“Country” is a fleet, nimble driving song written after Owens and his girlfriend (Hannah Cohen, who also sings throughout the album) took a cross-country road trip and encountered what they perceived to be a dust storm in rural Nevada. “For a hundred miles, we didn’t see a person or even a tree, then all of a sudden this giant dust cloud appeared which turned out to be ten cowboys on horses lassoing cows. It was the most real thing I’ve ever seen.” In fact, Owens wrote every song on the album with the act of driving-while-listening in mind, and says many of the lyrics came together following that life-changing road trip—the only time he has ever driven across America without anyone waiting on him to show up for a soundcheck. But despite the allure of the transient life, his heart belongs to one place.

“The record is about romance, and about my love for living in New York and trying to separate myself from any idea I had previously of living in New York,” he says. “I’ve kind of designed my own world there.”

Whether behind the wheel in the dust bowls of America, navigating the bustle of his adopted home, playing festival stages with rock legends, or getting back to basics in his parents’ garage, no matter where Sam Evian goes, there he is…forever.
Black Belt Eagle Scout
Black Belt Eagle Scout
MOTHER OF MY CHILDREN
“Having this identity—radical indigenous queer feminist—keeps me going. My music and my identity come from the same foundation of being a Native woman.” Katherine Paul is Black Belt Eagle Scout, and after releasing an EP in 2014 Paul has wrapped up the band’s first full-length. Recorded in the middle of winter near her hometown in Northwest Washington, the landscape’s eerie beauty and Paul’s connection to it are palpable on Mother of My Children. Stemming from this place, the album traces the full spectrum of confronting buried feelings and the loss of what life was supposed to look like.
Growing up on a small Indian reservation, Paul’s family was focused on native drumming, singing, and arts. “Native American music is the foundation for all of my music,” Paul explains. With the support of her family and a handful of bootleg Hole and Nirvana VHS tapes, Paul taught herself how to play guitar. In 2007, Paul moved to Portland, OR, to attend school and get involved with the Rock ’n’ Roll Camp for Girls. Paul has switched between guitar and drums in an assortment of projects over the last decade, citing Forest Park as a particularly strong influence on how her songwriting has grown. “It was my introduction to post-rock,” Paul recalls, “From there, I was able to develop my own sound and style more.”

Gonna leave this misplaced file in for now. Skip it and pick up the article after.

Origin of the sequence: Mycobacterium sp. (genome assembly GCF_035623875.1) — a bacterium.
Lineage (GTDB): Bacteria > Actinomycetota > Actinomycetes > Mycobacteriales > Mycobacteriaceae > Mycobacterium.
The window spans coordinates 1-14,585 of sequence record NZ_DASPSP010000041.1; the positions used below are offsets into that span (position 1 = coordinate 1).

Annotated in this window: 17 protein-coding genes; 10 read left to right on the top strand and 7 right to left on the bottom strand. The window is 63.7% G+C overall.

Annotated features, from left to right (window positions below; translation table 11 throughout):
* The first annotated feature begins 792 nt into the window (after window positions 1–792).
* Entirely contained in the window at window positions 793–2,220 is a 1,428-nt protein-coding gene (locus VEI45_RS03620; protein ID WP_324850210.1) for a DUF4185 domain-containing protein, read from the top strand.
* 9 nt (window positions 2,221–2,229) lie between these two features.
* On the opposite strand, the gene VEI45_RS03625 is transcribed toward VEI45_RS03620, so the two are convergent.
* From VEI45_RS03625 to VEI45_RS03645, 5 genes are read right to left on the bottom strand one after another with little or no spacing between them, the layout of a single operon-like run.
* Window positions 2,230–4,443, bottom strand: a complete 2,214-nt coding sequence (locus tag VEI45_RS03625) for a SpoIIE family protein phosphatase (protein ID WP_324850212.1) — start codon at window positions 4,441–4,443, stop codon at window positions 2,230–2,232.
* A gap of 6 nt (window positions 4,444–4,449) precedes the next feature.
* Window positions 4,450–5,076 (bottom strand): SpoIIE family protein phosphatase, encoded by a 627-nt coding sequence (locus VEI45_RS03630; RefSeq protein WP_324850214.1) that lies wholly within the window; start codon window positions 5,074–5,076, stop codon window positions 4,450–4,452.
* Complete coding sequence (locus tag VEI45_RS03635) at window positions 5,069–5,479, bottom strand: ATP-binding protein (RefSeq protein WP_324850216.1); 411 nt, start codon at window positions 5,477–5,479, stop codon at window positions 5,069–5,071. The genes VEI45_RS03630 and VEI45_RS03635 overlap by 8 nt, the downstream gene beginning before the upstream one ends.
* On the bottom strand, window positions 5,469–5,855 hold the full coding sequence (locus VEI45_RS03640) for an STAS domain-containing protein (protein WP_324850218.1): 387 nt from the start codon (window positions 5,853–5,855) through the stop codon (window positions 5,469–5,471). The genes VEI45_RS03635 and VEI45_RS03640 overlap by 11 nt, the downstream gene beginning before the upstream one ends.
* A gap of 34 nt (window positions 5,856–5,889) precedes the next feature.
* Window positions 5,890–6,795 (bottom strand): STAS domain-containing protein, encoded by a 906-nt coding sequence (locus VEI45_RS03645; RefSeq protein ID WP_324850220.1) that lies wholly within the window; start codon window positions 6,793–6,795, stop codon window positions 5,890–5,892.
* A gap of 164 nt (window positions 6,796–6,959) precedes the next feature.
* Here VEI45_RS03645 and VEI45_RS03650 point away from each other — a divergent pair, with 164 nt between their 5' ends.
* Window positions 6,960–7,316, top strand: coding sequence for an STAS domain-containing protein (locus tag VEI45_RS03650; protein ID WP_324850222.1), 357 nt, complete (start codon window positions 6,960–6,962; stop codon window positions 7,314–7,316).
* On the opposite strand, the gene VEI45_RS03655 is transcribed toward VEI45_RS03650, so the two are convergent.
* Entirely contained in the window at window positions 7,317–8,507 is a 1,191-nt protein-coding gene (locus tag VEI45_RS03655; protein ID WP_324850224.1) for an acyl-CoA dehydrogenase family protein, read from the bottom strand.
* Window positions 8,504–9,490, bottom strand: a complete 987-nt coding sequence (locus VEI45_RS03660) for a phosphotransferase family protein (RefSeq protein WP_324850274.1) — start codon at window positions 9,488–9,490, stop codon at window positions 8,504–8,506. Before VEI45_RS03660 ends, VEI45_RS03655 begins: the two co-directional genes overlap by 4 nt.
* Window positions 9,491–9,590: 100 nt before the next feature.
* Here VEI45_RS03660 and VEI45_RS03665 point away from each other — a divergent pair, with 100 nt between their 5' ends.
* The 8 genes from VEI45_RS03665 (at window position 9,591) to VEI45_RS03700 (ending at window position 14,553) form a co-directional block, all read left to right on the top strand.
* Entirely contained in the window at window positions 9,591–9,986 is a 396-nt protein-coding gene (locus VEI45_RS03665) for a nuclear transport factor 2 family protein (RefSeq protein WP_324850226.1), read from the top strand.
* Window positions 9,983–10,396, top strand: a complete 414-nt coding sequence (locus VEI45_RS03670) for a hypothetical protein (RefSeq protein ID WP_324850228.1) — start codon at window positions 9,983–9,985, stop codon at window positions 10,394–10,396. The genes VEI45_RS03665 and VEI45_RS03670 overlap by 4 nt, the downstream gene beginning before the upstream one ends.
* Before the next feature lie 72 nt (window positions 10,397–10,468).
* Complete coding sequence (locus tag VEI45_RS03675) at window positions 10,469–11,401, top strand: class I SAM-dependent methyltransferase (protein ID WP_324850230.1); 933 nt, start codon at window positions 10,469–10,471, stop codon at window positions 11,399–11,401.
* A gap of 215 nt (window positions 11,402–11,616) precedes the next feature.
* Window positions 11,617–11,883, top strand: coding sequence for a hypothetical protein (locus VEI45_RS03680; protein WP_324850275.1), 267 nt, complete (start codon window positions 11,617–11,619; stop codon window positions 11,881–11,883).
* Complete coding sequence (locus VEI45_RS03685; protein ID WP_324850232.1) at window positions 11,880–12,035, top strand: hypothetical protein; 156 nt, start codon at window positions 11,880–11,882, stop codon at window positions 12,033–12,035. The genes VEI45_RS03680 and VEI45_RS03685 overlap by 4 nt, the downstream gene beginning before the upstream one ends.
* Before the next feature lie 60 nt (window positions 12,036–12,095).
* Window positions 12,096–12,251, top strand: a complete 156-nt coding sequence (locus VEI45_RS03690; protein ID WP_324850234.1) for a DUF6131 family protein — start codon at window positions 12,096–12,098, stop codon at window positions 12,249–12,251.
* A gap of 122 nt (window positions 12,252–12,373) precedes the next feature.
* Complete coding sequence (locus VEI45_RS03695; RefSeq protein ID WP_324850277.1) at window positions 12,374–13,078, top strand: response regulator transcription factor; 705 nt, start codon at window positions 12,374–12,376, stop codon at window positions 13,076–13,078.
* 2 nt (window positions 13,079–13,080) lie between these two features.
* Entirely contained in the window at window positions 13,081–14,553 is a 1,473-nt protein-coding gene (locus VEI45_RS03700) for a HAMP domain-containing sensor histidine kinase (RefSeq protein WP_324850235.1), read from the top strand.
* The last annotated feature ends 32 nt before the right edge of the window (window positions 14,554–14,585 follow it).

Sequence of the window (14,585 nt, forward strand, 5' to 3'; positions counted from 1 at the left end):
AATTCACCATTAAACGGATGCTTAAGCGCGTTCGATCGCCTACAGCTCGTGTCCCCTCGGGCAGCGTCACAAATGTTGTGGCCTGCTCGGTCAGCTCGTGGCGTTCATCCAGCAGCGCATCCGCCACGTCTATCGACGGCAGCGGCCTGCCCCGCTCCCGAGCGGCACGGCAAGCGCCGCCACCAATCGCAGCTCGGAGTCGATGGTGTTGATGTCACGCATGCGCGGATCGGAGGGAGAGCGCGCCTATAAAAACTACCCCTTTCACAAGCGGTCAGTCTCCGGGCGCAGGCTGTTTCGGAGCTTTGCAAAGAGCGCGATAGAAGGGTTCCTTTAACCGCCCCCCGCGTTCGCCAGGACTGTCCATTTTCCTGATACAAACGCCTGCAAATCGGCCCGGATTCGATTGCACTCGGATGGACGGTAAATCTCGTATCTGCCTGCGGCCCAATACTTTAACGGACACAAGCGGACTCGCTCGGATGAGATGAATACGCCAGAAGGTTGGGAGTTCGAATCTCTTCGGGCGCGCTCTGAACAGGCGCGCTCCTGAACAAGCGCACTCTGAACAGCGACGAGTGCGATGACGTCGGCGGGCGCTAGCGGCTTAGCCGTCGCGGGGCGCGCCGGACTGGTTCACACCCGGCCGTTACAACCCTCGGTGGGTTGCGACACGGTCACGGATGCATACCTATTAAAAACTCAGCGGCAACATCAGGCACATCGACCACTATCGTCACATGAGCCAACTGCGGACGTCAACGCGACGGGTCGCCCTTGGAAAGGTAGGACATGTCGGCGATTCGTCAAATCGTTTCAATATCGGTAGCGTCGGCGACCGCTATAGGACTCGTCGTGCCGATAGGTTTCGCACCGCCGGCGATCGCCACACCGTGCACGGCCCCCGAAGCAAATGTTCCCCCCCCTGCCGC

On Mother of My Children, Black Belt Eagle Scout tenderly blends post-rock with Paul’s earlier grunge influences and later, more confessional Pacific Northwest artists like Ô Paon and Mirah. The album begins with the singles “Soft Stud” and “Indians Never Die”, and on the latter, Paul’s message is clear: “It’s a call out to colonizers and those who don’t respect the Earth; they don’t care about the water, they don’t care about how they are destroying what is around them. Indigenous people are the protectors of this land, and others need to wake up and get on the same page.” The songs weave together to capture both the enduring and fleeting experiences of loss, frustration, and dreaming. The structures are traditional, but the lyrics don’t adhere to any format other than what feels right in the moment. “I don’t play music to write songs,” Paul explains, “I play music to process feelings, and sometimes what comes out of that is a song.” Paired with Paul’s clear and measured voice, each song leaves the listener feeling as if they were there when the song was written, the immediate, candid emotion tangible.
Mother of My Children is a life chapter gently preserved, and the access listeners have to such vulnerability feels special and generous. We are left wanting more, and all signs point to Black Belt Eagle Scout just getting started. The album is out on Good Cheer Records in August 2017.
—Alex Hebler